First COVID-19 immunizations in Saskatchewan to happen Tuesday night

COVID-19 vaccines will start being delivered Tuesday night.

The province says the first doses have arrived in Saskatchewan meaning 1,950 healthcare workers in ICU’s, Emergency Room departments and COVID units at both the General and Pasqua along with staff at testing and assessment centres can be vaccinated over the next number of days with pilot recipients getting their second dose 21 days after getting the first one,

“Today is an incredibly exciting day in our fight against COVID-19, as nearly 2,000 people who have been on the front-lines delivering care since the beginning of the pandemic start being immunized with their first dose of the COVID-19 vaccine,” Premier Scott Moe said in a release. “As the first health care workers in Saskatchewan receive the vaccine, I encourage all Saskatchewan residents to get vaccinated, when the vaccine is made available to them.”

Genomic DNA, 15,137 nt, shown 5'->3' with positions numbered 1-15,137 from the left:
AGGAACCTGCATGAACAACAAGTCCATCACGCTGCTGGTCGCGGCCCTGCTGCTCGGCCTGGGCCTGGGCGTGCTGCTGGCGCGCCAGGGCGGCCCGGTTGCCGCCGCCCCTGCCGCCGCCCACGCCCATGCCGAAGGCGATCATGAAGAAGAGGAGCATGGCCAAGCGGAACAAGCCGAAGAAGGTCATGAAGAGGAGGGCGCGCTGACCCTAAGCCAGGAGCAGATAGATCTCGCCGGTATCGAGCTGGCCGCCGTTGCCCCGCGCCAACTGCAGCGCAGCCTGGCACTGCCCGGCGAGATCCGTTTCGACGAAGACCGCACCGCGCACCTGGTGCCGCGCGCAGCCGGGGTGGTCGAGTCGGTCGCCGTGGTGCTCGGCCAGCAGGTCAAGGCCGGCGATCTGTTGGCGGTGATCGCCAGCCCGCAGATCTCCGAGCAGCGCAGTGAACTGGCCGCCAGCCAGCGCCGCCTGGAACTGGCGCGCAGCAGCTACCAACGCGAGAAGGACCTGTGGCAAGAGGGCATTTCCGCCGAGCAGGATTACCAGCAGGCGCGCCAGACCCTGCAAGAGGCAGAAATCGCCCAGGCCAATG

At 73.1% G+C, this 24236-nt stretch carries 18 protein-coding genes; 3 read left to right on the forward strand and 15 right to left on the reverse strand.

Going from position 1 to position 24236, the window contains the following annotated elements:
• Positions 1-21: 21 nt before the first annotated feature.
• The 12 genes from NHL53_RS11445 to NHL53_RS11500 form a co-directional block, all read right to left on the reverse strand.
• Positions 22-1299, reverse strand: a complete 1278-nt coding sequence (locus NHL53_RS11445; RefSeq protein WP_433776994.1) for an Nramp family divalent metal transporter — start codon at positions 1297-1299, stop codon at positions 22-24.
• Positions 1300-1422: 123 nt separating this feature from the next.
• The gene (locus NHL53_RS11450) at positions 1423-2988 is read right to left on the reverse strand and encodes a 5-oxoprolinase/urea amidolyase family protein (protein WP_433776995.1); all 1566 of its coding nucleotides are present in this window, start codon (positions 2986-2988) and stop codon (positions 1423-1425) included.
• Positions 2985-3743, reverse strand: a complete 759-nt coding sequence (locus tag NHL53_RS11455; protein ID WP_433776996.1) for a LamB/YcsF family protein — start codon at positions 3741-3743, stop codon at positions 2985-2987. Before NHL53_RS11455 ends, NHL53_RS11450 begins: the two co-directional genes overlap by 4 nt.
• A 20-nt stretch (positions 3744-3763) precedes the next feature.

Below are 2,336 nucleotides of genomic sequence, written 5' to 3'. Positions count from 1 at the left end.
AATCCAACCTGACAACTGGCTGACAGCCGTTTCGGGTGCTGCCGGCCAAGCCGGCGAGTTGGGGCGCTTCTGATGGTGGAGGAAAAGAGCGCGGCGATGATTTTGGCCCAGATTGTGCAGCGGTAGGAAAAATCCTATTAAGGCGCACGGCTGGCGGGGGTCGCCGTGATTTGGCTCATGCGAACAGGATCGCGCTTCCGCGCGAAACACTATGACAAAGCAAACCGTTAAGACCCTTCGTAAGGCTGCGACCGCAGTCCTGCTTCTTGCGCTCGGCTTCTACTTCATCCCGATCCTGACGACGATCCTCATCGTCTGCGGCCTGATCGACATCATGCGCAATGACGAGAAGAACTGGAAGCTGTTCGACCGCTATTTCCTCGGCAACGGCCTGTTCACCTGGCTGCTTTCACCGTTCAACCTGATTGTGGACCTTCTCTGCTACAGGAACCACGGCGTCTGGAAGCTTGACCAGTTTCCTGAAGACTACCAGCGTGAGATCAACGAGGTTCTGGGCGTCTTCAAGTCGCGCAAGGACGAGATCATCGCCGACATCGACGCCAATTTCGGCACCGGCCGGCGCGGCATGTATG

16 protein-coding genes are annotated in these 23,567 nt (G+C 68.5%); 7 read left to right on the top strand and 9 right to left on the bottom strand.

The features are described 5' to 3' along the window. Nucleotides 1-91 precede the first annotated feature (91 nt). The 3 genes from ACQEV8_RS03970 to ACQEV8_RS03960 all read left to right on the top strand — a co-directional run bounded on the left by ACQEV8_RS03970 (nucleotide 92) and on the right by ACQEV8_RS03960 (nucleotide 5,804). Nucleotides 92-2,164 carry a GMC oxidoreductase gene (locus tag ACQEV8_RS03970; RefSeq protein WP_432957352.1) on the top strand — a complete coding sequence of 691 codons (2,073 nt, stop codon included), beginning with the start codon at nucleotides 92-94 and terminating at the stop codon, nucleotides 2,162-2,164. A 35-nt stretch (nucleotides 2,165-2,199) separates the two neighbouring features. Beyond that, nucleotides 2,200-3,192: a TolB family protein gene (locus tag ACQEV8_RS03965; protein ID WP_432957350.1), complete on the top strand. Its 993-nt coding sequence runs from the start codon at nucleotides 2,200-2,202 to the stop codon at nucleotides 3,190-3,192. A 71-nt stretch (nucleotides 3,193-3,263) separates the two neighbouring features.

One of the first health care workers to get the vaccine will be Dr. Jeffrey Betcher.

“I have seen the devastating effects of COVID-19 on the patients I have cared for in the intensive care unit, as well as its effects on their families,”  Betcher, who is a critical care physician said. “Accepting the vaccine is part of my responsibility as a physician. It will protect me, my patients, my colleagues, friends and family.”

Phase 1 of the Vaccine Delivery Plan focuses on immunizing priority populations who are at a higher risk of exposure to the virus as well as those more at risk of serious illness, and will begin later this month. The Ministry of Health will work with the Saskatchewan Health Authority, Athabasca Health Authority, and First Nations Jurisdictions to deliver the COVID-19 vaccine to priority populations.

Officials are planning for the logistics of transporting, storing and distributing the vaccine as it becomes available. The second phase of the Vaccine Delivery Plan is anticipated to begin in April, 2021 and will continue priority population immunization while providing widespread vaccine access to immunize the general population.

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